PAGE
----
Because of these factors, I expect employment to increase faster than it has in the past year, with a consequent positive effect on the employment rate.
Another factor supporting greater employment growth is the hours worked by current employees. Current hours worked levels are within 1 percent of those in 2006–2007, suggesting that new demand will require additional hiring.
Wages will also increase. Current high unemployment levels have allowed employers to increase nominal wages at a rate below inflation, resulting in declining real incomes. An increase in overall employment levels will result in nominal wages at least increasing with inflation.
The net result should be for consumer wage purchasing power to increase in real terms over 2013, supporting continued real growth in retail sales.
Borrowing is also coming back. Consumers have largely paid off excess debt from the boom years, with debt levels as a percentage of gross domestic product (GDP) back down to 2003–2004 levels and debt service as a percentage of income back to levels of the mid-1980s. As banks become more willing to lend, consumers have the ability to borrow. The ability of consumers to spend and borrow is matched by the willingness to do so. Consumer spending and borrowing continues to increase, supporting the larger economy. This trend can be expected to continue, and even accelerate, through 2013.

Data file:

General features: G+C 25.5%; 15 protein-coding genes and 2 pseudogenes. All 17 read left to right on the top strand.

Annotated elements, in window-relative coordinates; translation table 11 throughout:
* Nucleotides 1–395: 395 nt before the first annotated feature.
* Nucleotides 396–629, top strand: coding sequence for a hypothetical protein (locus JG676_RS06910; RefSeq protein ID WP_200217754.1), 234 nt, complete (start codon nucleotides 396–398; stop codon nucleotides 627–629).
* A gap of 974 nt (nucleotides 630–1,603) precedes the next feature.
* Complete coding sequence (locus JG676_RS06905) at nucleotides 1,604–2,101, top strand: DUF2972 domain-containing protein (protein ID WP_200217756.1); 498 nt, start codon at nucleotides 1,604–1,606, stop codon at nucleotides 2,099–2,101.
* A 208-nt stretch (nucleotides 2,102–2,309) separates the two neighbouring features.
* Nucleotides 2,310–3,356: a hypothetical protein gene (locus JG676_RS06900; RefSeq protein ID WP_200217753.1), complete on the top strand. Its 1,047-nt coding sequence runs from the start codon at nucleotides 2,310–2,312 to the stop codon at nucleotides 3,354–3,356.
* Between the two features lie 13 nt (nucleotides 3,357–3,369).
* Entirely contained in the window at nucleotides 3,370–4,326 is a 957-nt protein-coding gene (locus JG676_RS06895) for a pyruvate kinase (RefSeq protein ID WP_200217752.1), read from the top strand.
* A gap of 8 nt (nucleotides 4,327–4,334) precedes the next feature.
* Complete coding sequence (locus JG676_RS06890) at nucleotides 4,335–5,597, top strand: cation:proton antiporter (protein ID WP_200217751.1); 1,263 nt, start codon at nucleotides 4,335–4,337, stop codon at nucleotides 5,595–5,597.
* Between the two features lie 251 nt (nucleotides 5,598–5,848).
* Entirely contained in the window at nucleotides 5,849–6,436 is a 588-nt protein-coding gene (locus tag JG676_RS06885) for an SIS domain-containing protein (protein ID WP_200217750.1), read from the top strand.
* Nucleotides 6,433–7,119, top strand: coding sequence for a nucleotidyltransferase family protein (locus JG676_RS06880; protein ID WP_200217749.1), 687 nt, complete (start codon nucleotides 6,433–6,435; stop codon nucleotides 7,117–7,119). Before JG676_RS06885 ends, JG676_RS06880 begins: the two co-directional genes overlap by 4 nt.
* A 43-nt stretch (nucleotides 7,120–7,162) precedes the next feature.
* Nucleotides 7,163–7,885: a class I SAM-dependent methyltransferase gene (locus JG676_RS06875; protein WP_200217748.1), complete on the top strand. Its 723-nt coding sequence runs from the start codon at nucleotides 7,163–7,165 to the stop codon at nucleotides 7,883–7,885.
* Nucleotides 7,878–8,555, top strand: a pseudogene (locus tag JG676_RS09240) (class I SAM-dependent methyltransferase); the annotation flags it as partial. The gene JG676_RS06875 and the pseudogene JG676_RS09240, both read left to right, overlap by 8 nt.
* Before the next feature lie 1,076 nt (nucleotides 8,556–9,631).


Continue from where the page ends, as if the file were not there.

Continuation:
Business is another story. Business has decreased investment substantially through the second half of 2012. The reason is uncertain, with the two main contenders being fear of the fiscal cliff and the ongoing slowdown in the rest of the world.
The investment slowdown
There are numerous factors that have led to an investment slowdown:
- The fiscal cliff. If the fiscal cliff is the primary driver of the investment slowdown, which appears reasonable, then its successful resolution could well unleash substantial new investment.
- A slowing world economy. If, on the other hand, the cause is the slowing world economy, then for companies that derive a large part of their sales from outside the U.S., business will be slow, and we will not see a bounce back in investment. This is also reasonable; in fact, it is evident in the recent results for many manufacturers.